Wind energy makes more progress in ScotlandMarch 8, 2017
New information shows that wind energy generation in Scotland has reached new heights
More progress has been made in Scotland’s continuing efforts to expand its use of wind energy. WWF Scotland and WeatherEnergy have released new information showing that wind generation in Scotland increased by a significant margin in February. The growth of wind capacity has outpaced what was recorded during the same period in 2016. The Scottish government has been showing significant support for wind energy in recent years, investing heavily in new projects that will allow Scotland to become more environmentally friendly.
Wind farms generate more than 1 million megawatt-hours of electricity
According to the information from WeatherEnergy and WWF Scotland, Scottish wind farms generated some 1,331,420 megawatt-hours of electricity in February of this year. This is enough to provide energy to approximately 3.9 million average homes. WeatherEnergy notes that wind power generated enough electricity to power 162% of Scotland’s households. Wind energy generation grew by 43% in February of this year compared to what was reported during the same month last year.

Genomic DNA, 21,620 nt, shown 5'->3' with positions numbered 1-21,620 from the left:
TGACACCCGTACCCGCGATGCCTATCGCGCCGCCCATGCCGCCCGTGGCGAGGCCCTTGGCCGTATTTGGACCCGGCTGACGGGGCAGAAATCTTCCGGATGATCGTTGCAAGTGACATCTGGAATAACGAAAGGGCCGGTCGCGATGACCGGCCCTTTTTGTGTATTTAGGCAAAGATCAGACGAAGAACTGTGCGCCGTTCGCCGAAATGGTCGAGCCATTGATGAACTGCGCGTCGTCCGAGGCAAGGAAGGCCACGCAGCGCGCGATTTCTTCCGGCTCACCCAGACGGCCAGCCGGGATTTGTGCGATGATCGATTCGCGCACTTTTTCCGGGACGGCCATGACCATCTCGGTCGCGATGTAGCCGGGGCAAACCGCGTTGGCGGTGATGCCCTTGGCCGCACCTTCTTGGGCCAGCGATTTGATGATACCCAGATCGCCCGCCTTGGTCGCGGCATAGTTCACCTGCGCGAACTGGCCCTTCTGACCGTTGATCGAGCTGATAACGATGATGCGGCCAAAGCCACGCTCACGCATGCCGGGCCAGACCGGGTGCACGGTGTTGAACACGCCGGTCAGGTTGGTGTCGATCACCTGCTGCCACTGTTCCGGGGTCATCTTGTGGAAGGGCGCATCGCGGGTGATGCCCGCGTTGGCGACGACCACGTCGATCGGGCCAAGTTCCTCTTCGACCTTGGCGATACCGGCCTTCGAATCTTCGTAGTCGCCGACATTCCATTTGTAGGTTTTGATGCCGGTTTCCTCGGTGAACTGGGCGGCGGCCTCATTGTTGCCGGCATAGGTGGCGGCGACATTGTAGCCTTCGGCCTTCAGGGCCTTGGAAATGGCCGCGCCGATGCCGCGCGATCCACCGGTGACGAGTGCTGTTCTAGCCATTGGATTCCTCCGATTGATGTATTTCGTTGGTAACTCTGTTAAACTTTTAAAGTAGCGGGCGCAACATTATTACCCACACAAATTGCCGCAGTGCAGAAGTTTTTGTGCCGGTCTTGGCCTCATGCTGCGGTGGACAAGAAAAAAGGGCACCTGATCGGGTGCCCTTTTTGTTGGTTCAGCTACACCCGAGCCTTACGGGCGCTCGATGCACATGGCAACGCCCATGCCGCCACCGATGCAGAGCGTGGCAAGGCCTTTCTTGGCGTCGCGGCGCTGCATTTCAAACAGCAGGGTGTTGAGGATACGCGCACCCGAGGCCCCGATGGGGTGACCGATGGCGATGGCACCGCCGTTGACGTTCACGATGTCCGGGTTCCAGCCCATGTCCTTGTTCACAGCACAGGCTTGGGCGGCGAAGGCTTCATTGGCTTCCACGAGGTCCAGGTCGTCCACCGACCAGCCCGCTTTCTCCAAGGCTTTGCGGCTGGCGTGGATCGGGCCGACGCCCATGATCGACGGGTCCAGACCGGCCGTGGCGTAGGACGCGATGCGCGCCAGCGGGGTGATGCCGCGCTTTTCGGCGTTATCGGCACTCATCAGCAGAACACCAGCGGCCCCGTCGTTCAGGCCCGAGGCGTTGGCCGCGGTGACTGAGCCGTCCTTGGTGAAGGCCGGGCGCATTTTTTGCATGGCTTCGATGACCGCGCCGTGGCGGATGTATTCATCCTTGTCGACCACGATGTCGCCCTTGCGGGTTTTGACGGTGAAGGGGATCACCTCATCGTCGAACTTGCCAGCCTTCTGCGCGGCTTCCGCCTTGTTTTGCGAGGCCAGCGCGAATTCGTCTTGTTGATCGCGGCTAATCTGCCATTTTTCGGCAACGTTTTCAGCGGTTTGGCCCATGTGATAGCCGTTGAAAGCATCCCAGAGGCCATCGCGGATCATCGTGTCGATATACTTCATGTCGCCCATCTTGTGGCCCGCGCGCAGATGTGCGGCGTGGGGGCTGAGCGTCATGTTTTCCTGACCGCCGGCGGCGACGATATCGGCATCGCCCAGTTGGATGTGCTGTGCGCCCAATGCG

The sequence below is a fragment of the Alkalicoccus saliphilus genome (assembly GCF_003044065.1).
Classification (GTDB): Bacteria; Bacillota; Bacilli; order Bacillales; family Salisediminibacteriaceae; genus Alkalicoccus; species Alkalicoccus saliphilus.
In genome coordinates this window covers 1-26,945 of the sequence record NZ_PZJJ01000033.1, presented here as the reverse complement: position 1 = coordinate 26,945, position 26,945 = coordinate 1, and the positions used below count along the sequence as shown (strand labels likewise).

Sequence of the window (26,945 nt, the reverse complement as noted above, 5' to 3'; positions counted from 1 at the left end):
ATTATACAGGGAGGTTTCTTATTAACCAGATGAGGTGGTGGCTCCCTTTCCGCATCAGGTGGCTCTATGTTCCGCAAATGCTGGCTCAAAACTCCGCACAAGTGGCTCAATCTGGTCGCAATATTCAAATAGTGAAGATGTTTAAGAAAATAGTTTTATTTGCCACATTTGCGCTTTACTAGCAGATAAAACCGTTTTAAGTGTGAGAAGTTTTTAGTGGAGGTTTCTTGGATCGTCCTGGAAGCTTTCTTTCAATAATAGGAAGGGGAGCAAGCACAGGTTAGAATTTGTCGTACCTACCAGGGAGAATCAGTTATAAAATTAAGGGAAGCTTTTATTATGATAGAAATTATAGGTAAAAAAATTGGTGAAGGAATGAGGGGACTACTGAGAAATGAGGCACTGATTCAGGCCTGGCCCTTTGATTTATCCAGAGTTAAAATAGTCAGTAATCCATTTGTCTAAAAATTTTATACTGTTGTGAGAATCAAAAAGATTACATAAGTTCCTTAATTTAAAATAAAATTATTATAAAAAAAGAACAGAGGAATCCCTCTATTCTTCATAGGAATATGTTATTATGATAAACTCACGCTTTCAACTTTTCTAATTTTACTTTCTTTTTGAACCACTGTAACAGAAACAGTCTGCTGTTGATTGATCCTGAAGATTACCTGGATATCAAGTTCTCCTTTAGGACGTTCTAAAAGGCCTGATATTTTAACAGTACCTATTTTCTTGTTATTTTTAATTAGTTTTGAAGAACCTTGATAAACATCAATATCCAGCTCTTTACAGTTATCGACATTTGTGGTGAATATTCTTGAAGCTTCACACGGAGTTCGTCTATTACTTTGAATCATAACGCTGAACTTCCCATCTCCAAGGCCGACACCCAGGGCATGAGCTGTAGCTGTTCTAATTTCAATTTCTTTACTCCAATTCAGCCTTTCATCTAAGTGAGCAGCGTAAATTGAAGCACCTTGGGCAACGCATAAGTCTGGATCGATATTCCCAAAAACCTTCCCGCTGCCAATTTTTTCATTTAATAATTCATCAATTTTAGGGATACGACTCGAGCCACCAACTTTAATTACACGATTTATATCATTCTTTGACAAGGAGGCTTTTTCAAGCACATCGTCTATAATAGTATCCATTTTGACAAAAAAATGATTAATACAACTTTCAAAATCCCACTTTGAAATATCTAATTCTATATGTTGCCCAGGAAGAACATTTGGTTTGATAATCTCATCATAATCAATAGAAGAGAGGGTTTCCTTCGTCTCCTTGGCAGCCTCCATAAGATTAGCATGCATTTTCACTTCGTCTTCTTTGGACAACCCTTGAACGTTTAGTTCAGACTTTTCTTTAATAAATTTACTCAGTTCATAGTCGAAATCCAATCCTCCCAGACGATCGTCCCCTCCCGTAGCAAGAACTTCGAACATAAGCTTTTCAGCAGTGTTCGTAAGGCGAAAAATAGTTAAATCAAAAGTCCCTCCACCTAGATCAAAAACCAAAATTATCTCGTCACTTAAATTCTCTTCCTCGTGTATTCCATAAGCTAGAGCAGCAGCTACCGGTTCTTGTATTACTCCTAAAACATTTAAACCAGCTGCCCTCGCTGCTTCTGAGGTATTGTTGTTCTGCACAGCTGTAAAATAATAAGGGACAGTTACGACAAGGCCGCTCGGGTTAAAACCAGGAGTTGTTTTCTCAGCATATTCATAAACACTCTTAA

Stronger wind currents allow Scotland to generate more wind energy
Wind energy is beginning to place a major role in Scotland’s power portfolio. Wind power accounted for approximately 67% of Scotland’s electricity needs in February, with total energy consumption reaching 1,984,765 megawatt-hours. One of the reasons that wind energy experienced significant growth this year is due to the stronger wind currents that have come to Scotland. As wind currents in the region increase, Scotland’s wind farms are able to generate more electricity.
Offshore wind expected to receive more attention from government
Scotland has established itself as a very attractive market for wind energy. The Scottish government has invested heavily in developing new wind projects, particularly those that can be built off the coast. Offshore wind projects are likely to become more popular in Scotland, as these energy systems have the potential to generate more electricity, further increasing Scotland’s wind energy capacity. As wind capacity grows, Scotland will become less reliant on fossil-fuels and supply the United Kingdom energy grid with much more clean power.